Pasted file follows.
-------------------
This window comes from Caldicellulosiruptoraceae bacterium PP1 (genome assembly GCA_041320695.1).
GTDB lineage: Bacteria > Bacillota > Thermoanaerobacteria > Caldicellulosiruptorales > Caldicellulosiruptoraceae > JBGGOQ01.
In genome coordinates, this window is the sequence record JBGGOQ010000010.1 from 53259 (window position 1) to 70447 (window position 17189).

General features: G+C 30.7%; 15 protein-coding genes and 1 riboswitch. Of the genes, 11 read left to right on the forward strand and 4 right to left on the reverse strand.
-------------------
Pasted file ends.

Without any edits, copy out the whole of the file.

This window comes from Caldicellulosiruptoraceae bacterium PP1 (genome assembly GCA_041320695.1).
GTDB lineage: Bacteria > Bacillota > Thermoanaerobacteria > Caldicellulosiruptorales > Caldicellulosiruptoraceae > JBGGOQ01.
In genome coordinates, this window is the sequence record JBGGOQ010000010.1 from 53259 (window position 1) to 70447 (window position 17189).

General features: G+C 30.7%; 15 protein-coding genes and 1 riboswitch. Of the genes, 11 read left to right on the forward strand and 4 right to left on the reverse strand.